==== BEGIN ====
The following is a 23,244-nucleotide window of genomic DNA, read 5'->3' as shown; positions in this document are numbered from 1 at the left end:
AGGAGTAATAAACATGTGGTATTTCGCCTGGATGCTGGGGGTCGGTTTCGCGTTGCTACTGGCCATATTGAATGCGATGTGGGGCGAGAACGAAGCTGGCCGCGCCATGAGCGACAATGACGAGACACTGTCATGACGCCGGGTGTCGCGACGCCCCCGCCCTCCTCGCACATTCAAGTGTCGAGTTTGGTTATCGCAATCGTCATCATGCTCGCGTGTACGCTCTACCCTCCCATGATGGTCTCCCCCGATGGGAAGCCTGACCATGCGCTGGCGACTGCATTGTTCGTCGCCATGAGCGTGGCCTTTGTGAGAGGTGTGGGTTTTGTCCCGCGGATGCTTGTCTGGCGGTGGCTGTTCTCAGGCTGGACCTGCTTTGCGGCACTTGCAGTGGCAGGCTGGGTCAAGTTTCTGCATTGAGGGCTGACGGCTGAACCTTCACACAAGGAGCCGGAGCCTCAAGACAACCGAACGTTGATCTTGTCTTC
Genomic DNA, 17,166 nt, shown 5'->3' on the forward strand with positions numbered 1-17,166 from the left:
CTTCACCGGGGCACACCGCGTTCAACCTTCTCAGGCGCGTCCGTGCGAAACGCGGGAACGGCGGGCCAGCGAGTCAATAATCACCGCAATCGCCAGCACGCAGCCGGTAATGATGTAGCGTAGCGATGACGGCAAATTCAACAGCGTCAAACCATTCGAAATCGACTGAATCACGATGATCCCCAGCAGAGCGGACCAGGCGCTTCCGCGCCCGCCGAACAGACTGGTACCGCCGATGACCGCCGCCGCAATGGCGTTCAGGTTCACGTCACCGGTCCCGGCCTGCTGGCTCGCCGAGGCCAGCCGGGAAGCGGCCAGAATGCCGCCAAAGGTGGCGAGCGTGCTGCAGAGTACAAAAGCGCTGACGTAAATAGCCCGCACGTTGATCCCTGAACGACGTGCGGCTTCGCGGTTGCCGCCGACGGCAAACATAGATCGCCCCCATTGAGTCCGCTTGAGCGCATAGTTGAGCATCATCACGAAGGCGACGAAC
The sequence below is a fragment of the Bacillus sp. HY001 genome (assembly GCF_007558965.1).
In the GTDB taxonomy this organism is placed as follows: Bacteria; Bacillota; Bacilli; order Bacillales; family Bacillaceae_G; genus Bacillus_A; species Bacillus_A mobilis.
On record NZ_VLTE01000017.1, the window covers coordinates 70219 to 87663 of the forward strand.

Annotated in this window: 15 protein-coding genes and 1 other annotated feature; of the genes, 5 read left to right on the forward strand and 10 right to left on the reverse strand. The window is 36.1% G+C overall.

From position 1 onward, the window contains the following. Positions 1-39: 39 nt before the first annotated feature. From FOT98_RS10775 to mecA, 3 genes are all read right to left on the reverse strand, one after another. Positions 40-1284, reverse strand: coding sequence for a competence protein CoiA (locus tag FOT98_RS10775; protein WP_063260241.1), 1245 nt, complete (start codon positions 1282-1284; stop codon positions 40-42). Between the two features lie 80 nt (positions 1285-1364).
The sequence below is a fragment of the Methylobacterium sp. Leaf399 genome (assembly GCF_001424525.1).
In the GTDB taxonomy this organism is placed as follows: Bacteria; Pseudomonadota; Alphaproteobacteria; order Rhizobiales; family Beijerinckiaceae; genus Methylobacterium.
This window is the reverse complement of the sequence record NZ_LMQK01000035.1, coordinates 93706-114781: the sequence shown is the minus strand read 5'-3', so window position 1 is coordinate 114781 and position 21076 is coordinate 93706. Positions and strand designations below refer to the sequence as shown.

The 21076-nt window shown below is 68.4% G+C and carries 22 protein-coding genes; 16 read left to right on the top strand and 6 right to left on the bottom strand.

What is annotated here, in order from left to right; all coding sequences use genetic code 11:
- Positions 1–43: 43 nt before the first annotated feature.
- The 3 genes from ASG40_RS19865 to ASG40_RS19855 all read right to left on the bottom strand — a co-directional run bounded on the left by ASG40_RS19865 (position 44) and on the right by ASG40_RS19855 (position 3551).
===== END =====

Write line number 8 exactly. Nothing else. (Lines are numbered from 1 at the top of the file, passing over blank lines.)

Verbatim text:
Annotated in this window: 15 protein-coding genes and 1 other annotated feature; of the genes, 5 read left to right on the forward strand and 10 right to left on the reverse strand. The window is 36.1% G+C overall.